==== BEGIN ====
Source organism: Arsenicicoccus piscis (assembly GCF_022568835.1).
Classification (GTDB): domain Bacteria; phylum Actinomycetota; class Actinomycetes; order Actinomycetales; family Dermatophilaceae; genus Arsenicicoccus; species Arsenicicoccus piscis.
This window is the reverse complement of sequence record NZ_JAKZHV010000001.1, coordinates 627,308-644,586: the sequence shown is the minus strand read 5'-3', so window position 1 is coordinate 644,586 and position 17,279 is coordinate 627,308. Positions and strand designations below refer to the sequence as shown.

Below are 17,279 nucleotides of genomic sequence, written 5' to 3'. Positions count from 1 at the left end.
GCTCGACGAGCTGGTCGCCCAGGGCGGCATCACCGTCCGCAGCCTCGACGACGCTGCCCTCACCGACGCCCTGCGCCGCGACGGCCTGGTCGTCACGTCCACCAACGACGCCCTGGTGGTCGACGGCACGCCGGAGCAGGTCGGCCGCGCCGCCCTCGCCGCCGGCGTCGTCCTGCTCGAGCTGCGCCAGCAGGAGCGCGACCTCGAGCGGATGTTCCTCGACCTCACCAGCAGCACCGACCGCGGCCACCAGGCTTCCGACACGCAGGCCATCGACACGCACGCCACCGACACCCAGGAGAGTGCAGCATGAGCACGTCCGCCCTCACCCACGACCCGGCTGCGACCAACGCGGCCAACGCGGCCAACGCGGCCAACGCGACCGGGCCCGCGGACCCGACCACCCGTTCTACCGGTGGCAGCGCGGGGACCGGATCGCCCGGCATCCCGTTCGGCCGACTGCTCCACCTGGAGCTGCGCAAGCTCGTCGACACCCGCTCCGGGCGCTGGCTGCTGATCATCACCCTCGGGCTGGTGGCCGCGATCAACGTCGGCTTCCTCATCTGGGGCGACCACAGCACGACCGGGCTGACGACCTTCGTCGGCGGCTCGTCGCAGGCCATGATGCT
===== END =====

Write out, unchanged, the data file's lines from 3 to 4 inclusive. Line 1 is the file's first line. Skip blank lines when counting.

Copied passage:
This window is the reverse complement of sequence record NZ_JAKZHV010000001.1, coordinates 627,308-644,586: the sequence shown is the minus strand read 5'-3', so window position 1 is coordinate 644,586 and position 17,279 is coordinate 627,308. Positions and strand designations below refer to the sequence as shown.

Below are 17,279 nucleotides of genomic sequence, written 5' to 3'. Positions count from 1 at the left end.